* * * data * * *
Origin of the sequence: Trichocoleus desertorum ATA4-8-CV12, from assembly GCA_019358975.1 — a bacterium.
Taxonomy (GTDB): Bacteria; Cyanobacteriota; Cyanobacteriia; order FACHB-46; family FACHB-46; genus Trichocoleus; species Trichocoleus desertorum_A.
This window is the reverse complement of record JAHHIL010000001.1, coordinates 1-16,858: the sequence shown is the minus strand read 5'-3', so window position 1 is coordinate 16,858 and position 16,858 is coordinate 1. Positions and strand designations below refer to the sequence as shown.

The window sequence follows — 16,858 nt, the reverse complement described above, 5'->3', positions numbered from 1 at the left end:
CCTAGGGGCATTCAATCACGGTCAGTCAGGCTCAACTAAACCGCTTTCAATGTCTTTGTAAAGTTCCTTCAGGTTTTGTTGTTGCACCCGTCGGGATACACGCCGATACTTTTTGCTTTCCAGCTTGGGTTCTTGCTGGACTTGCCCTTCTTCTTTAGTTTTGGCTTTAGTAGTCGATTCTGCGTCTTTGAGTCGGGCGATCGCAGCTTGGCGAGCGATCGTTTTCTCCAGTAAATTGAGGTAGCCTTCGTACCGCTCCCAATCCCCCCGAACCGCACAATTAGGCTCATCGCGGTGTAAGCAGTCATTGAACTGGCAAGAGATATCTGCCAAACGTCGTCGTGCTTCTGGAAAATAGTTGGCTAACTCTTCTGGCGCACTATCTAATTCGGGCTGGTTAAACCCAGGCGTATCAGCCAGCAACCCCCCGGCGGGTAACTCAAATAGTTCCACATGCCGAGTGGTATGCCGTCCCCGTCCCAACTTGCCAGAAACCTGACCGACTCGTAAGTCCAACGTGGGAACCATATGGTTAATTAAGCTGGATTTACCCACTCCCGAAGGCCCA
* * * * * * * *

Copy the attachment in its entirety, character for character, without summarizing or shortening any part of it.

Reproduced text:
Origin of the sequence: Trichocoleus desertorum ATA4-8-CV12, from assembly GCA_019358975.1 — a bacterium.
Taxonomy (GTDB): Bacteria; Cyanobacteriota; Cyanobacteriia; order FACHB-46; family FACHB-46; genus Trichocoleus; species Trichocoleus desertorum_A.
This window is the reverse complement of record JAHHIL010000001.1, coordinates 1-16,858: the sequence shown is the minus strand read 5'-3', so window position 1 is coordinate 16,858 and position 16,858 is coordinate 1. Positions and strand designations below refer to the sequence as shown.

The window sequence follows — 16,858 nt, the reverse complement described above, 5'->3', positions numbered from 1 at the left end:
CCTAGGGGCATTCAATCACGGTCAGTCAGGCTCAACTAAACCGCTTTCAATGTCTTTGTAAAGTTCCTTCAGGTTTTGTTGTTGCACCCGTCGGGATACACGCCGATACTTTTTGCTTTCCAGCTTGGGTTCTTGCTGGACTTGCCCTTCTTCTTTAGTTTTGGCTTTAGTAGTCGATTCTGCGTCTTTGAGTCGGGCGATCGCAGCTTGGCGAGCGATCGTTTTCTCCAGTAAATTGAGGTAGCCTTCGTACCGCTCCCAATCCCCCCGAACCGCACAATTAGGCTCATCGCGGTGTAAGCAGTCATTGAACTGGCAAGAGATATCTGCCAAACGTCGTCGTGCTTCTGGAAAATAGTTGGCTAACTCTTCTGGCGCACTATCTAATTCGGGCTGGTTAAACCCAGGCGTATCAGCCAGCAACCCCCCGGCGGGTAACTCAAATAGTTCCACATGCCGAGTGGTATGCCGTCCCCGTCCCAACTTGCCAGAAACCTGACCGACTCGTAAGTCCAACGTGGGAACCATATGGTTAATTAAGCTGGATTTACCCACTCCCGAAGGCCCA